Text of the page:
Bhubaneswar: A young team of surgeons at the Institute of Medical Sciences and SUM Hospital here have successfully performed a highly complex surgery on a cancer patient which is being billed as the first of its kind in Odisha.
The team performed the complex surgery on a 55-year-old man suffering from pancreatic cancer which was in advanced stage. The tumour involved the major blood vessels of all surrounding vital organs.
The multi-disciplinary team, led by Dr Jyotirmay Jena, associate professor in the Department of Surgical Gastroenterology, studied the case and after much deliberation decided to go for surgery.
“What bothered us was that the tumour had affected vital parts like the celiac trunk, arteries of liver, stomach and spleen. Celiac trunk, also known as celiac artery, which divides into three branches supplying blood to stomach, liver and spleen had to be removed. It would mean that there would be no blood supply to the liver which would be fatal,” Dr. Jena told newspersons here on Tuesday.
Dr. Jena said the team decided to operate because the cancer had remained confined to that area but tackling the blood vessels was the major hurdle it faced. “Surgery in such cases is generally avoided and life expectancy of the patient is only around six months. A very complex surgery known as ‘Appleby Procedure’ is done for this type of cancer cases only in a few hospitals across the world,” he said.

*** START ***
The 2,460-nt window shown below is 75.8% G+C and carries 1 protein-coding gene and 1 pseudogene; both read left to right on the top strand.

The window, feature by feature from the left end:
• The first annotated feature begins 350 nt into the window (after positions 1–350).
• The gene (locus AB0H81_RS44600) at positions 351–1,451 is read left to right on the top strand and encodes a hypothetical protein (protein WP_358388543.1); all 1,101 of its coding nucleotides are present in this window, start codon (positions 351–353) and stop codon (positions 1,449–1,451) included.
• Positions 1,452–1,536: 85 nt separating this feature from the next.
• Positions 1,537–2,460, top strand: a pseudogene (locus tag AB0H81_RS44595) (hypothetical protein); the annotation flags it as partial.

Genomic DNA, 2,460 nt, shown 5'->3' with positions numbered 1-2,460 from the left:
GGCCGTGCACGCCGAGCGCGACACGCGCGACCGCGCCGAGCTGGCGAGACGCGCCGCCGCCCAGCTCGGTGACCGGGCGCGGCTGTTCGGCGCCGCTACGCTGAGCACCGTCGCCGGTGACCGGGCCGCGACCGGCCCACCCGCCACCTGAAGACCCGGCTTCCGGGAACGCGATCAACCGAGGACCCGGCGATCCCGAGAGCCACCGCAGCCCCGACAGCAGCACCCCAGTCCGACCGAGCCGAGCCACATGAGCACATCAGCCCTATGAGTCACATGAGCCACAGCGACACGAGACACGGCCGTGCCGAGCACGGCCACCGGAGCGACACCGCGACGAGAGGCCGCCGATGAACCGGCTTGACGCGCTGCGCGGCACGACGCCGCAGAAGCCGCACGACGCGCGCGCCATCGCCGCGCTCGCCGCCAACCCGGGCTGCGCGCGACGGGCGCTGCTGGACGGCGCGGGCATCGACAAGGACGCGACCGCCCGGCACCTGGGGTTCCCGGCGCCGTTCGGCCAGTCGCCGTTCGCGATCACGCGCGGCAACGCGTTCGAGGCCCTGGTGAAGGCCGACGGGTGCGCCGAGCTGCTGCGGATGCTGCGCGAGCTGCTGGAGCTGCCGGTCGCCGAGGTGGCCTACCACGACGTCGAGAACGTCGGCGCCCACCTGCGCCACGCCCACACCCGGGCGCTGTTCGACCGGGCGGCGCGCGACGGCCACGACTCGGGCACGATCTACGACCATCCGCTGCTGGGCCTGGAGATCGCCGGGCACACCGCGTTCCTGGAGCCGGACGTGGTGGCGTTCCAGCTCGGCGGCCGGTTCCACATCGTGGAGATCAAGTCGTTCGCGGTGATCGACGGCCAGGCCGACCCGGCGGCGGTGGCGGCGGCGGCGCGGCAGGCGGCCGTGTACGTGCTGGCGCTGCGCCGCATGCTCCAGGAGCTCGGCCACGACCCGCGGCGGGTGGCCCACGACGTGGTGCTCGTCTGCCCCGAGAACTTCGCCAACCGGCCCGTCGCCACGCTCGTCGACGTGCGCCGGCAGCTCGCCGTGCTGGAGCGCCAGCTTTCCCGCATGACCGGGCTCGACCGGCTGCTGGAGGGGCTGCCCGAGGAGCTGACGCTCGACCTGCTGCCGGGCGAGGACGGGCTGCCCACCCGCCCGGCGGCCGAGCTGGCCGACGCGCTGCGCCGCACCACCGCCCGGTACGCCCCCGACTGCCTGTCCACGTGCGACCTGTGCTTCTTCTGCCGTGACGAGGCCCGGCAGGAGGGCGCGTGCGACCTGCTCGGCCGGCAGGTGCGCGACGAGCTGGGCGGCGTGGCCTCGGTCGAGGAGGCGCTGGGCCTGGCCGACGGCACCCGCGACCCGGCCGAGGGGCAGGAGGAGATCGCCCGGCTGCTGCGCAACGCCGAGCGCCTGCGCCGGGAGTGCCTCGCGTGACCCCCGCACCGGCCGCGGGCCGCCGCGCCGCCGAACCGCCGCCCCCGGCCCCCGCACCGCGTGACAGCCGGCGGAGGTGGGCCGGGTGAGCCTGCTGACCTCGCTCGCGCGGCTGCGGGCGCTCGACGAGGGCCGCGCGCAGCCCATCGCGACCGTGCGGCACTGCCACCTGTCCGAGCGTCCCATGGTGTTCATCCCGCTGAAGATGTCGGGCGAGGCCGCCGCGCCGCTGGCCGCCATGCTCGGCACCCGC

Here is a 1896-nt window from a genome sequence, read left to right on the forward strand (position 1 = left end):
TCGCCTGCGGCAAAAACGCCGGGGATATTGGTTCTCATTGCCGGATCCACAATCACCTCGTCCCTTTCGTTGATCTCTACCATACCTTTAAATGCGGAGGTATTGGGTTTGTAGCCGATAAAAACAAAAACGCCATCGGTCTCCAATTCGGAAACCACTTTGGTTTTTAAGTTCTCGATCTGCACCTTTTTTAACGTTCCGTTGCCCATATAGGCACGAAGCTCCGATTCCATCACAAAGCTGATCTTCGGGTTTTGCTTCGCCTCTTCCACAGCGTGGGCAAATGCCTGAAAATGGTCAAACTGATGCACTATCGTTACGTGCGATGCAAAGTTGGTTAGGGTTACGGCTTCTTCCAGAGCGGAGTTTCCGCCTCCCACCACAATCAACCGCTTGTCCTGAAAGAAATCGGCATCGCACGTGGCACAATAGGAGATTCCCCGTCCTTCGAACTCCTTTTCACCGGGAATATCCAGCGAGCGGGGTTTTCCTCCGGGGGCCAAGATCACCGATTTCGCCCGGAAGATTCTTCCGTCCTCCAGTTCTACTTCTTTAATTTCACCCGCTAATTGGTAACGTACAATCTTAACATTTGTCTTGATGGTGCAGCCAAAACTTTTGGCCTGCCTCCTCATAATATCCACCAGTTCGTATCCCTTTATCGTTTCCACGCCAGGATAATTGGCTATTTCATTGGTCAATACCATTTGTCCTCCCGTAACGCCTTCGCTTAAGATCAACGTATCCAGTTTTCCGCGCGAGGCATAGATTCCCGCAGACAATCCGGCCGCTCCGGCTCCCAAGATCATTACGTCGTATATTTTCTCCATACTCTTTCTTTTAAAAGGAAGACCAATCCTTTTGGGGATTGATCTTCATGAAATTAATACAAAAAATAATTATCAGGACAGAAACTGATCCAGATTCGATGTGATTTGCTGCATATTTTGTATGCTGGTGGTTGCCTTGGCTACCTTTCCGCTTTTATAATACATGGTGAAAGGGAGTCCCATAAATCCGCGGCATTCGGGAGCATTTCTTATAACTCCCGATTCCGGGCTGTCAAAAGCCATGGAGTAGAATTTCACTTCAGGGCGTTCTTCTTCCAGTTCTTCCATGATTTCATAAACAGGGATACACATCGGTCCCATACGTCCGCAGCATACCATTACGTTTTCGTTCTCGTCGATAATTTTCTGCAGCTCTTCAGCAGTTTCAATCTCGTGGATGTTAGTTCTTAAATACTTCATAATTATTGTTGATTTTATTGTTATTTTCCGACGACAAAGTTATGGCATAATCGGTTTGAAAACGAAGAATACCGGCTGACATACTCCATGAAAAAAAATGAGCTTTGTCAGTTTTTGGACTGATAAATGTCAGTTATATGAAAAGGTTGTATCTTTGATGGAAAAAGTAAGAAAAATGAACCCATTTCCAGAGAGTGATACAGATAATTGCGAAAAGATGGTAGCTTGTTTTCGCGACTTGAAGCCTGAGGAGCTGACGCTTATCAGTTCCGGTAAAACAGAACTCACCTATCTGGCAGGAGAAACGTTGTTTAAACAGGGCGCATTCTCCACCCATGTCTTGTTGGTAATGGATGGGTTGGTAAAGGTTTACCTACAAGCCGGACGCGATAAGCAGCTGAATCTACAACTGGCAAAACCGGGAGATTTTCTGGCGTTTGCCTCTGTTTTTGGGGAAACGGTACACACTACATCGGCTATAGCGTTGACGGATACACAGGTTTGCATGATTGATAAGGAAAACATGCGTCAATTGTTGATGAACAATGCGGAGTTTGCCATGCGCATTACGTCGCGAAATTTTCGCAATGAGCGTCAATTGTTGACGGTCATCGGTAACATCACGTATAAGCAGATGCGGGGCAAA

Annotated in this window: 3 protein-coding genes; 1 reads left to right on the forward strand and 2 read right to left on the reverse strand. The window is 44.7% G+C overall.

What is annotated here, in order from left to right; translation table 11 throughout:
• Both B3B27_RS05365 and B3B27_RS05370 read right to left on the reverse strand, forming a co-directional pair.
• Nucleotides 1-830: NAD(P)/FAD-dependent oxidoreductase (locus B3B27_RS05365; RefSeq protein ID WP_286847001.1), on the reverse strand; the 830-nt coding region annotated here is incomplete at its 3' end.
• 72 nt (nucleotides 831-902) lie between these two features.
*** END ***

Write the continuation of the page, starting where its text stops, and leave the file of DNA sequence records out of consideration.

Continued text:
Dr. Jena said this surgery was taken up in selected patients when pre-surgery CT scan confirmed existence of alternate blood supply to the liver. But in this case there was no alternate blood supply to the liver which prompted the team to adopt a ‘Modified Appleby Surgery’.
The team which comprised experts from surgical gastroenterology, cardio thoracic vascular surgery (CTVS), medical oncology, radio-diagnosis and anesthesiology, decided to go ahead with the 10-hour surgery which was performed towards the end of February last.
In this procedure, nearly 75 per cent of the pancreas containing the tumour was removed along with the celiac artery and all other important blood vessels involved. A new blood vessel was created through a bypass graft linking the aorta with the hepatic artery using a vein taken from the leg which saved the liver and stomach, Dr Sangram Keshari Behera, associate professor, CTVS, said.
“Though such operations have a high mortality rate of around 30 to 40 per cent, this patient had a smooth recovery after spending three days in the ICU. Focused attention, proper planning and execution helped,” he said adding the patient’s final biopsy report showed complete tumour clearance.
Dr Santosh Singh and Dr Anita took care of the patient in the ICU for 72 hours overseeing his smooth recovery.
“Very few such surgery has been reported in India so far and this is the first such operation which has been successfully performed in Odisha,” Dr. Jena said.
Besides Dr Jena and Dr Behera, Dr SS Mohapatra, professor in Radio-diagnosis, Dr Sumit Mohanty, associate professor in Gastro-surgery, Dr Lalatendu Maharana, associate professor in Medical Oncology, Dr Sasmita Panigrahi, associate professor in Anesthesiology and Dr Rupanweeta Biswal, assistant professor in Pathology were involved in the surgery.
Dr Uday Reddy, Dr Harshal Bhoi, Dr H.Swamyrajesh and Dr Raghunath Raja, all MCH students, were also part of the team.